By PJ Punla
We typically think of dogs as being hungry for meat in general, and red meat in particular—or that might just be all those cartoons of dogs with oversized beef bones, or steaks larger than their own heads. But they need their fruits and vegetables too!
Why? Dogs, like humans, are omnivores. That means that they can get energy and nutrients from both plant- and animal-based food.
Meat is essential to dogs because it’s a source of essential amino acids and other nutrients. But the same is true for fruits and vegetables.
Thus, dogs have to eat the right food in the right amounts.
In terms of canine diets, the historically correct formula is known as the “one-third rule,” in which daily nutritional needs are met by feeding dogs carbohydrates, protein, and vegetables in roughly equal proportions.
Here’s a list of food items you can safely feed your dog to vary his or her diet.
APPLES: The saying about apples and doctors is true for dogs, too. These fruits provide Vitamins A and C, which aid in growth, and fiber to keep their digestive systems in good working order. Dogs will especially appreciate them if they’ve been sliced and kept in the freezer beforehand. But don’t let them eat the seeds or core of the fruit; those parts are poisonous!
BANANAS: This fruit is a great source of fiber and of B-complex vitamins, which can help them extract energy from the proteins in their diet more efficiently. There are many ways for dogs to enjoy them! Whether served peeled straight from the bunch, or frozen and then blitzed into a cold and creamy mush, this fruit will make your dog happy. Just don’t go overboard, as too much fiber in the canine diet can lead to constipation.
BLUEBERRIES: Some people teach their dogs to play catch by throwing not toys but blueberries! Not only will the dogs pick up a new skill, they’ll also enjoy the nutritional advantages of this particular fruit, such as antioxidants and vitamins A, C, E, and K. Taken together, these vitamins contribute to bone, blood, and muscle development. Blueberries in moderation are great for your dog’s health; too many, however, and your dog might wind up getting an upset stomach.
MANGOES: This tropical treat is rich in vitamins and minerals, including both vitamin A and carotenes to promote good eyesight. Remove the skin and make sure to get rid of the fibers and the central seed before serving. Now, remember that a little goes a long way: an excess of sugar, even if it’s the type of sugar found in mangoes, can be harmful to a dog in much the same way it is to a human.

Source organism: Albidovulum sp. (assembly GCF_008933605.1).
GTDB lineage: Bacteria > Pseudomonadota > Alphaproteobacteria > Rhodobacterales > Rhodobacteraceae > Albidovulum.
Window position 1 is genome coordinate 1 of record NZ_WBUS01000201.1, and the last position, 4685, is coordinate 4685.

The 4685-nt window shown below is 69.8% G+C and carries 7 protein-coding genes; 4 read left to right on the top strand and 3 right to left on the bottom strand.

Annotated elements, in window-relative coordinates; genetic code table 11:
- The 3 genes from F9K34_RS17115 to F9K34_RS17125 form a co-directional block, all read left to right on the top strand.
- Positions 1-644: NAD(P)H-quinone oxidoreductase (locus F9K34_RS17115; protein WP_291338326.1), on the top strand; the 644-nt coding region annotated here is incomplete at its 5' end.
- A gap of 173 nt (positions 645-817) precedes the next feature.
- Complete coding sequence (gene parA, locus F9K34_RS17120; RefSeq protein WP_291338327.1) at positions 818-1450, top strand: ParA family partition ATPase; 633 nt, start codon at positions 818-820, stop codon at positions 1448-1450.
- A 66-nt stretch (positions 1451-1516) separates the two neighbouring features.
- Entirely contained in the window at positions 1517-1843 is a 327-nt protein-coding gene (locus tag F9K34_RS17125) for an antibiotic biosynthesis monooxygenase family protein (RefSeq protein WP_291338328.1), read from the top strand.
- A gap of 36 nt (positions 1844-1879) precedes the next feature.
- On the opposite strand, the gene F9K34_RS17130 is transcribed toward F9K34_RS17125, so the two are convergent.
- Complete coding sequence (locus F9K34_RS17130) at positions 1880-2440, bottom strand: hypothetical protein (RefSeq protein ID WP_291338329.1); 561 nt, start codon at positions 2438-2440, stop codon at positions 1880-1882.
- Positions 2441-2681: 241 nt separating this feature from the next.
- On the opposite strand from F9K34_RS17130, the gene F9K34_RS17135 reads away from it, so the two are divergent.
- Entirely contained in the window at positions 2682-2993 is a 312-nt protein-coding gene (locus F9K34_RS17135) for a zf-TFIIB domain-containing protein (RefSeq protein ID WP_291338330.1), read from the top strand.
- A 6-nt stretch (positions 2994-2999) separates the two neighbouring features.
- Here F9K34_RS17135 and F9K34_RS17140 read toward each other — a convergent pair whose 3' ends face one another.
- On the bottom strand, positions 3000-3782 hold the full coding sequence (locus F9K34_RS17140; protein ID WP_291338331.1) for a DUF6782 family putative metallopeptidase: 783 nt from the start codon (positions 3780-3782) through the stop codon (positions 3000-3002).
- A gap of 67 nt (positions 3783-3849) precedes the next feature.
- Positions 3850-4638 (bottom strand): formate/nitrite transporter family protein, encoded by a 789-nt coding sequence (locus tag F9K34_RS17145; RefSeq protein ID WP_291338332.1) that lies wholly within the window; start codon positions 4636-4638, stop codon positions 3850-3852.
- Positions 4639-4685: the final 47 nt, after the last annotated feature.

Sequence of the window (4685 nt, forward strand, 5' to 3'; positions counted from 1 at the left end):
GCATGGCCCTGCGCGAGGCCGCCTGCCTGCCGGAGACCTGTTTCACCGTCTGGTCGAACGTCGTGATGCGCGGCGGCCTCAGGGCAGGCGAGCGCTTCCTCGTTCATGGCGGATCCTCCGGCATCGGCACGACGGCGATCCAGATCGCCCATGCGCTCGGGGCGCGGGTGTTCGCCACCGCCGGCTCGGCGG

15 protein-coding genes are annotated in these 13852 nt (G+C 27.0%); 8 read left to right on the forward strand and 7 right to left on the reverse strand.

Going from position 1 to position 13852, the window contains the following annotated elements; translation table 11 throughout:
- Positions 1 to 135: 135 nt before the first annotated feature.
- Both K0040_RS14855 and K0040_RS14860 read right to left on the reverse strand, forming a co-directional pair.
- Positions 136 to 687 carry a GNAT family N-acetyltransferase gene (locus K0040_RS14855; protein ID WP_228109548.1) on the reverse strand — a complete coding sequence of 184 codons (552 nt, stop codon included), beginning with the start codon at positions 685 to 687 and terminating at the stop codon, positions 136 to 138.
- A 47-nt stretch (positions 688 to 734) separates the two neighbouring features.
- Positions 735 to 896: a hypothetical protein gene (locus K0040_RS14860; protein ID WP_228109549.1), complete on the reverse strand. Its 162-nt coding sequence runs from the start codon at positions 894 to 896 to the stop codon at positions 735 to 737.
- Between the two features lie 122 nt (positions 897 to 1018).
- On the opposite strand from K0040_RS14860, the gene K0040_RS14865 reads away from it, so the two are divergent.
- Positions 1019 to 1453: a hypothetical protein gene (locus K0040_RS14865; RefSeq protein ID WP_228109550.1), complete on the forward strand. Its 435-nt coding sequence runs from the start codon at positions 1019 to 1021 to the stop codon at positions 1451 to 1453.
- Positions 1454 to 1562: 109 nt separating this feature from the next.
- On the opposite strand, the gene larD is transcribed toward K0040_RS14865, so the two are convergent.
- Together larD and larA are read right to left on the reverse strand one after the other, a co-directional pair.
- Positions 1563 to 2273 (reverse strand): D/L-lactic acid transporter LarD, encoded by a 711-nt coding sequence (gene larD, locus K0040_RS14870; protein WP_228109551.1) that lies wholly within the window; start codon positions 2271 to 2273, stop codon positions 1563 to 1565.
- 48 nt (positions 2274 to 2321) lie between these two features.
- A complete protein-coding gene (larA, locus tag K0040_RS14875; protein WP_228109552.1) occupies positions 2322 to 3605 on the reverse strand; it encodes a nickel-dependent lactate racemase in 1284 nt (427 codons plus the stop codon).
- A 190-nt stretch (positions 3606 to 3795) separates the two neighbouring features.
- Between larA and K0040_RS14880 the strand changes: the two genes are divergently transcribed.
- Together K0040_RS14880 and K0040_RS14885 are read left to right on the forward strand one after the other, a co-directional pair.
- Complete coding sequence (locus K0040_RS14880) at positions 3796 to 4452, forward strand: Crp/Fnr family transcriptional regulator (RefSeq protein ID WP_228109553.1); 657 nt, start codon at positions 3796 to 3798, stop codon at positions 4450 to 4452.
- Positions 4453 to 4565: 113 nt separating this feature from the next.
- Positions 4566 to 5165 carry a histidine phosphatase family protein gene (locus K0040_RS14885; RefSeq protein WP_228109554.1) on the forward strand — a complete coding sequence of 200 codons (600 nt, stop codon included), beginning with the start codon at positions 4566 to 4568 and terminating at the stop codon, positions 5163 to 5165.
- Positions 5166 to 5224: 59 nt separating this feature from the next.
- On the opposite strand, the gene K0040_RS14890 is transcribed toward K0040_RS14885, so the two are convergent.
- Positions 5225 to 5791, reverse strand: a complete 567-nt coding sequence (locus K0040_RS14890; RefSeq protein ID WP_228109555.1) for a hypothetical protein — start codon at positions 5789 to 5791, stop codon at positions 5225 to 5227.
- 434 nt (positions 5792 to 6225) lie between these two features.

PEARS: As with apples, the fiber in pears will help keep your dog’s digestive system in good working order. It’s also packed with calcium, making it great for maintaining your dog’s teeth and bones. As with apples, make sure to remove the seeds and core of the fruit before serving.
PINEAPPLE: Keep in the refrigerator for a few hours before serving for a cool and refreshing treat – and at the same time, your dog will appreciate the fiber. Remember to peel the fruit and get rid of the eyes before offering your dog some, as he or she will have a very hard time digesting those parts.
STRAWBERRIES: These fruits are full of Vitamin C, which can help strengthen your dog’s bones. Make sure to take out the green tops, since dogs can’t digest those parts. Serve in moderation, especially if you’re keeping an eye on your dog’s sugar intake.
WATERMELON: The brightly colored pulp of the watermelon makes for a dog-approved treat in any weather, though they’re best as a refreshing cooler during the warm months. As with apples, take care to remove the seeds and the rind to avoid choking or gastrointestinal blockage.
CARROTS: Your dog will certainly appreciate the vitamin A contained in this vegetable, as it promotes good eye health—and also because he or she may not always be able to produce this vitamin within the body. Giving them carrots, whether raw or cooked, can help to make up that shortfall. However, since carrots also contain sugar, be careful not to go overboard.
CUCUMBERS: If you happen to have a dog who’s starting to gain a little too much weight, but still want to give him or her treats, give cucumber a try. It can boost your dog’s energy levels, and won’t bog him or her down with fat or extra sugar.
POTATOES AND SWEET POTATOES: These tubers are a great source of iron, preventing dogs from developing anemia. Make sure to cook and serve them as plainly as possible, however. Boil them or bake them, and don’t put any salt or seasonings on them.
This appeared in Animal Scene’s February 2017 issue.